Announcing OPC’s new Climate Resilience Miniseries!

Episode 0 – Who is OPC? What is Prop 68, a brief primer on the Climate Resilience Miniseries

The Ocean Protection Council (OPC) was created by law in 2004 with the passing of the California Ocean Protection Act. OPC is a Cabinet-Level State Policy Body within the California Natural Resources Agency. The mission of OPC is to ensure that California maintains healthy, resilient, and productive ocean and coastal ecosystems for the benefit of current and future generations. To meet its mission, OPC  is tasked with developing science-based policy recommendations to decision-makers and coordinating with other ocean-related state agencies and partners to advance state efforts to protect ocean and coastal resources informed by the funding, collection, and sharing of scientific data. What does that mean in practice? Well, at the start of this year (2021), OPC funded 15 coastal resilience projects using funds allocated to OPC through Proposition 68. These “Prop 68 Projects” – as we will call them throughout this mini-series – were chosen in large part for their alignment with OPC’s mission, and specifically our Strategic Plan. 

So, what is Proposition 68? Well if you voted in California’s midterm election in 2018, you probably saw this proposition on the ballot. Proposition 68 was first drafted by Senator De Leon as a senate bill to enact the California Drought, Water, Parks, Climate, Coastal Protection, and Outdoor Access for All Act of 2018 – but we know it as Prop 68, a proposition that voters passed, issuing $4B in bonds to be allocated to projects around conservation, water, and parks.

Thirty-five million of that $4B was allocated to OPC to use for grants for projects that ‘conserve, protect, and restore marine wildlife and healthy ocean and coastal ecosystems with a focus on the state’s system of marine protected areas and sustainable fisheries’ and $21.2 million was allocated to OPC to fund projects that ‘assist coastal communities, including those reliant on commercial fisheries, with adaptation to climate change, address ocean acidification, sea level rise, or habitat restoration and protection, including, but not limited to, the protection of coastal habitat associated with the Pacific Flyway.’ Our miniseries will focus on this last chunk of projects, those that were funded under Chapter 10 of Prop 68 – Climate Preparedness, Habitat Resiliency, Resource Enhancement, and Innovation. … read more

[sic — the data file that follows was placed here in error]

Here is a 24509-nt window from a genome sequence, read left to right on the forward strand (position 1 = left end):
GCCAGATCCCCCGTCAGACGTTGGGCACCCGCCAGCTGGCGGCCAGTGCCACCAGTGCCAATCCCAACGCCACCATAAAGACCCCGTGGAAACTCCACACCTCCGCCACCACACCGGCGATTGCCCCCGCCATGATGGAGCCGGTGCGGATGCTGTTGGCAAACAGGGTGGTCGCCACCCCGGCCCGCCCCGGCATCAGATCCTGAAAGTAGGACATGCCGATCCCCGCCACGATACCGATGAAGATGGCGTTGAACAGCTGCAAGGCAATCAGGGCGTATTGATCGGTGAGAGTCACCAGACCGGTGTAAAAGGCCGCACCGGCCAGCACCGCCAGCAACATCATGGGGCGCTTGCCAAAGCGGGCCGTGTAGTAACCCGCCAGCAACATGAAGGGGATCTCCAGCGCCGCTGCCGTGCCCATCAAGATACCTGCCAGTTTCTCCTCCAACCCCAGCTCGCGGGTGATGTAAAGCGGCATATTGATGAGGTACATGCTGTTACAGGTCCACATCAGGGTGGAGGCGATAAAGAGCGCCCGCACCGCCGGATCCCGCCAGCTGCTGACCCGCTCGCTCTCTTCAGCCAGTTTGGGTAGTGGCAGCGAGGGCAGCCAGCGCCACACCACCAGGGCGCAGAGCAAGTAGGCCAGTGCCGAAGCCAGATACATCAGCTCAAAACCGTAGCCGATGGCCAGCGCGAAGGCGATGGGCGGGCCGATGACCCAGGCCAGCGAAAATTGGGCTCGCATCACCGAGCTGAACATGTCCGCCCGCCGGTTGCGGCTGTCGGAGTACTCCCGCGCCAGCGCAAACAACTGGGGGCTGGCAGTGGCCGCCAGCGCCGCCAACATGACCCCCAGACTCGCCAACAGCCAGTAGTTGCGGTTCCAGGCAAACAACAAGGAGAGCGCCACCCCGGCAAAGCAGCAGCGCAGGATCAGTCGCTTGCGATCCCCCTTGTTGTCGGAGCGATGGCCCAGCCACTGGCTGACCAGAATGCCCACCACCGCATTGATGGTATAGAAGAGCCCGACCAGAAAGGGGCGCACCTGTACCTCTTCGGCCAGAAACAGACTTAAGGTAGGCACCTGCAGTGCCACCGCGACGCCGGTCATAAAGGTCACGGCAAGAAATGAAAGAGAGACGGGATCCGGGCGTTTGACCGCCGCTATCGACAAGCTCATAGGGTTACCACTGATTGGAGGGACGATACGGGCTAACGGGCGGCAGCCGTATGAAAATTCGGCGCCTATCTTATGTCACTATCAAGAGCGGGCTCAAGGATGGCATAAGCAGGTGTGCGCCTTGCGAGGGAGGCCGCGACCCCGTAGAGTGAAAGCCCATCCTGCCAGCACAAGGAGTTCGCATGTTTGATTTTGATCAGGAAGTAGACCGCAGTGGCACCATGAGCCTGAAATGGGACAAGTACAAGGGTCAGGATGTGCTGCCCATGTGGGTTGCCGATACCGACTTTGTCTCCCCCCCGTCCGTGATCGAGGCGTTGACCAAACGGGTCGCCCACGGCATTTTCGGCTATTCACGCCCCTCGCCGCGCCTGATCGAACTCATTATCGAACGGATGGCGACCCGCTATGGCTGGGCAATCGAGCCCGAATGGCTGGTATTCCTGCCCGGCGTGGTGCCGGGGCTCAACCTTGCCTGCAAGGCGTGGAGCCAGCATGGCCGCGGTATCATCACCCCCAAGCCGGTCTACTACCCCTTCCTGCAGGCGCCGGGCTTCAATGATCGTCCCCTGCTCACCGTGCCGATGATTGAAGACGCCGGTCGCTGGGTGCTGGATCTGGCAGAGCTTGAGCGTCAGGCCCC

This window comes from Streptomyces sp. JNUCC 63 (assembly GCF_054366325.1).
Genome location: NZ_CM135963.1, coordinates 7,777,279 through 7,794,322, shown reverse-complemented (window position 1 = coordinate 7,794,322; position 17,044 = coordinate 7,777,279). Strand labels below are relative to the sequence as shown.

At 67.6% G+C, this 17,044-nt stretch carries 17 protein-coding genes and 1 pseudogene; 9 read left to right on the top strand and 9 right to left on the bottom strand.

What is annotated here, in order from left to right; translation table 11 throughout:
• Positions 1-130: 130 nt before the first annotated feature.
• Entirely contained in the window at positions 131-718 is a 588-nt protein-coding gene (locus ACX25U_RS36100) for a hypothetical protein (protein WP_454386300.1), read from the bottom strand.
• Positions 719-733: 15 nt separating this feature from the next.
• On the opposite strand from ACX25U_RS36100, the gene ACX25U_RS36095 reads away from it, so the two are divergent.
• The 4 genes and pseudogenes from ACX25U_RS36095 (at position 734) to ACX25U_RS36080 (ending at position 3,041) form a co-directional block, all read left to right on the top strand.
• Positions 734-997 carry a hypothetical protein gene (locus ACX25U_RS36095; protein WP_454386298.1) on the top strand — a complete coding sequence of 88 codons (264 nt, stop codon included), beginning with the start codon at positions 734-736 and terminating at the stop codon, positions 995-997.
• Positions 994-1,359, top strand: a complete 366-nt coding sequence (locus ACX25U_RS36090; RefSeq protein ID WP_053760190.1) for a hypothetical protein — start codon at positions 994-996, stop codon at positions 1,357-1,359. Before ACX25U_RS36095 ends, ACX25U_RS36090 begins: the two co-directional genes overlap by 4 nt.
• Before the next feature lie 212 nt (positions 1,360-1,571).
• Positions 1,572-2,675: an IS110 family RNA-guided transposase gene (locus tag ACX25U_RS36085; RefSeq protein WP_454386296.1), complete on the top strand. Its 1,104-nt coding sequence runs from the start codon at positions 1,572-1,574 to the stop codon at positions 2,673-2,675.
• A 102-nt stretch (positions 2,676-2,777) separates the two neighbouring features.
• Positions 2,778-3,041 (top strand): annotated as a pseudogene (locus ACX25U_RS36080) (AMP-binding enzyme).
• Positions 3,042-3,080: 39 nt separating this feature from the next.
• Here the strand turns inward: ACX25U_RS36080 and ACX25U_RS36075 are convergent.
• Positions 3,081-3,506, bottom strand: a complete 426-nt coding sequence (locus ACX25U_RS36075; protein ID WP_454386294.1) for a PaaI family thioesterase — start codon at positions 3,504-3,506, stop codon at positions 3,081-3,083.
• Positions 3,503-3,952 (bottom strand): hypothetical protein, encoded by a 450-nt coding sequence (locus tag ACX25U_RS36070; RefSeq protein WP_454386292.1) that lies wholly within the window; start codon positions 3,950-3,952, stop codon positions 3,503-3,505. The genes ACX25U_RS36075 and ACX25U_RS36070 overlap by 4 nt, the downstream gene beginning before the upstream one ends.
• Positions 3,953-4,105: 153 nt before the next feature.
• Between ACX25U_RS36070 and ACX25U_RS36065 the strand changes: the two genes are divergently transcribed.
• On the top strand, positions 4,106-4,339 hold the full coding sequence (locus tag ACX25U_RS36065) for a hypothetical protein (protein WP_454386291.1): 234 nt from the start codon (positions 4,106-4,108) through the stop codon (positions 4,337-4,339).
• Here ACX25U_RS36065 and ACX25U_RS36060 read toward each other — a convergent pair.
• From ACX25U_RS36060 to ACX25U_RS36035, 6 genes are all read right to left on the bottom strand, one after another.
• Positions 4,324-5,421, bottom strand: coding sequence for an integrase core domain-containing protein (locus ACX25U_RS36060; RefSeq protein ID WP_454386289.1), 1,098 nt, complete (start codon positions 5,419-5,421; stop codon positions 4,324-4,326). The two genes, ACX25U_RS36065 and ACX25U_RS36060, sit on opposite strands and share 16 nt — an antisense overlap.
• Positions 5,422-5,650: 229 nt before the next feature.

Advancing 30×30: Conservation of Coastal Waters Report Released

a breaking wave at Montara State Beach
Montara State Beach

The Conservation of Coastal Waters Advisory Panel has released its summary document: Advancing 30×30: Conservation of Coastal Waters. The report can be found here.

The Conservation of Coastal Waters Advisory Panel collaborated to explore strategies that California could pursue to conserve 30% of California’s coastal waters by 2030 (30×30) in a way that is meaningful, equitable, and measurable.

The Advisory Panel includes specialists from a Tribal Government, a federal agency, academic and research institutions, and non-profit organizations representing a broad range of conservation expertise in coastal habitats and communities. Panelist bios can be found here, along with the questions that the panelists were asked to address — click on the Conservation of Coastal Waters Topical Workshop header to see both. The public is also being asked to consider how they would address these questions.

A topical workshop, Advancing 30×30 and Conservation of Coastal Waters, will take place on Tuesday, Aug. 17 from 3 to 6 p.m. that will feature a presentation from the Advisory Panel, as well as an opportunity to provide input on how California Natural Resources Agency and its partners can deliver on the State’s 30×30 goal. Register for the workshop here.

Public participation is key to these workshops, and participants will have an opportunity to share their perspectives on the topic. Key takeaways related to each topic will inform the State’s Pathways to 30×30 document and CA Nature GIS.

All meetings are open to the public and will be accessible by Zoom, a phone dial-in option, and YouTube livestream. Advance registration is required and participants who wish to make a 90-second public comment will need to register to provide verbal input during the public comment session.

Visit CaliforniaNature.ca.gov for additional information about the virtual workshop and other ways to provide comments